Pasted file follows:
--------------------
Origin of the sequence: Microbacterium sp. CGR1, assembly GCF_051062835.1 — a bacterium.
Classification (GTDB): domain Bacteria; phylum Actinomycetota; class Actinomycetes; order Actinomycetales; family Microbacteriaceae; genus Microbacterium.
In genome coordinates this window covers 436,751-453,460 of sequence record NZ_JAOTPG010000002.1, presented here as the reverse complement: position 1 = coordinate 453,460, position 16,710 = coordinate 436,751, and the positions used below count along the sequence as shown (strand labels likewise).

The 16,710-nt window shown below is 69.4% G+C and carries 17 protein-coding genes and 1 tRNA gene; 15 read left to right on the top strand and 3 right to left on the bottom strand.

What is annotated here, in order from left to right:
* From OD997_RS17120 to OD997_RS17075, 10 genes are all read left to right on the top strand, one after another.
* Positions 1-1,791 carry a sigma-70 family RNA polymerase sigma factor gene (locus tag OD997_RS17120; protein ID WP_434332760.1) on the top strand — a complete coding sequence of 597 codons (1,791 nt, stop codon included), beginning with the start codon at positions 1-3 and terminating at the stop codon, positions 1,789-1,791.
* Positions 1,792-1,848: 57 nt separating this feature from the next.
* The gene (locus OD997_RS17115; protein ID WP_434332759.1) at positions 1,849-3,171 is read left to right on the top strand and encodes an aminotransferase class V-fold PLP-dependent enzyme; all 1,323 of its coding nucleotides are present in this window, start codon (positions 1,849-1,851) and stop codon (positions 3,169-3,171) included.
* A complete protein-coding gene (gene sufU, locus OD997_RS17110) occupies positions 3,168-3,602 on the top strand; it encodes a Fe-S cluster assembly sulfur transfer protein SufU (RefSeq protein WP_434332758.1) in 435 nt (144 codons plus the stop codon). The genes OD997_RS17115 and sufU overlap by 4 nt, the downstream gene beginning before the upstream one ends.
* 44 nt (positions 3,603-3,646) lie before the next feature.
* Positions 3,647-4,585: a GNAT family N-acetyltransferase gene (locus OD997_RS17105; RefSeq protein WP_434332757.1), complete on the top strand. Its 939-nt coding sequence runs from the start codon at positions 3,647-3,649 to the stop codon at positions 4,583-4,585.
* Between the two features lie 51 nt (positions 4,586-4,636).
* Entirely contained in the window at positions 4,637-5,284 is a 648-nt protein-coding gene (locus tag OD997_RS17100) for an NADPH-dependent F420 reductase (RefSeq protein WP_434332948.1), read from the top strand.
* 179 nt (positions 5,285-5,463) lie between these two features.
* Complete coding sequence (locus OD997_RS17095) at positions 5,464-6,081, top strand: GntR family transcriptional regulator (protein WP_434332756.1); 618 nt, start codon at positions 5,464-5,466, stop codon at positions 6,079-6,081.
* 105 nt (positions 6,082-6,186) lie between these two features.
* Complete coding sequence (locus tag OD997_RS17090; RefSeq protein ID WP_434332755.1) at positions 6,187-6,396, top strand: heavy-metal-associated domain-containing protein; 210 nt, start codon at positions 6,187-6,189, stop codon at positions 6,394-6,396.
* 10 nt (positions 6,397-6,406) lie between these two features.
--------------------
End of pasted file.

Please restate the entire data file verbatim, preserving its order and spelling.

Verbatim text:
Origin of the sequence: Microbacterium sp. CGR1, assembly GCF_051062835.1 — a bacterium.
Classification (GTDB): domain Bacteria; phylum Actinomycetota; class Actinomycetes; order Actinomycetales; family Microbacteriaceae; genus Microbacterium.
In genome coordinates this window covers 436,751-453,460 of sequence record NZ_JAOTPG010000002.1, presented here as the reverse complement: position 1 = coordinate 453,460, position 16,710 = coordinate 436,751, and the positions used below count along the sequence as shown (strand labels likewise).

The 16,710-nt window shown below is 69.4% G+C and carries 17 protein-coding genes and 1 tRNA gene; 15 read left to right on the top strand and 3 right to left on the bottom strand.

What is annotated here, in order from left to right:
* From OD997_RS17120 to OD997_RS17075, 10 genes are all read left to right on the top strand, one after another.
* Positions 1-1,791 carry a sigma-70 family RNA polymerase sigma factor gene (locus tag OD997_RS17120; protein ID WP_434332760.1) on the top strand — a complete coding sequence of 597 codons (1,791 nt, stop codon included), beginning with the start codon at positions 1-3 and terminating at the stop codon, positions 1,789-1,791.
* Positions 1,792-1,848: 57 nt separating this feature from the next.
* The gene (locus OD997_RS17115; protein ID WP_434332759.1) at positions 1,849-3,171 is read left to right on the top strand and encodes an aminotransferase class V-fold PLP-dependent enzyme; all 1,323 of its coding nucleotides are present in this window, start codon (positions 1,849-1,851) and stop codon (positions 3,169-3,171) included.
* A complete protein-coding gene (gene sufU, locus OD997_RS17110) occupies positions 3,168-3,602 on the top strand; it encodes a Fe-S cluster assembly sulfur transfer protein SufU (RefSeq protein WP_434332758.1) in 435 nt (144 codons plus the stop codon). The genes OD997_RS17115 and sufU overlap by 4 nt, the downstream gene beginning before the upstream one ends.
* 44 nt (positions 3,603-3,646) lie before the next feature.
* Positions 3,647-4,585: a GNAT family N-acetyltransferase gene (locus OD997_RS17105; RefSeq protein WP_434332757.1), complete on the top strand. Its 939-nt coding sequence runs from the start codon at positions 3,647-3,649 to the stop codon at positions 4,583-4,585.
* Between the two features lie 51 nt (positions 4,586-4,636).
* Entirely contained in the window at positions 4,637-5,284 is a 648-nt protein-coding gene (locus tag OD997_RS17100) for an NADPH-dependent F420 reductase (RefSeq protein WP_434332948.1), read from the top strand.
* 179 nt (positions 5,285-5,463) lie between these two features.
* Complete coding sequence (locus OD997_RS17095) at positions 5,464-6,081, top strand: GntR family transcriptional regulator (protein WP_434332756.1); 618 nt, start codon at positions 5,464-5,466, stop codon at positions 6,079-6,081.
* 105 nt (positions 6,082-6,186) lie between these two features.
* Complete coding sequence (locus tag OD997_RS17090; RefSeq protein ID WP_434332755.1) at positions 6,187-6,396, top strand: heavy-metal-associated domain-containing protein; 210 nt, start codon at positions 6,187-6,189, stop codon at positions 6,394-6,396.
* 10 nt (positions 6,397-6,406) lie between these two features.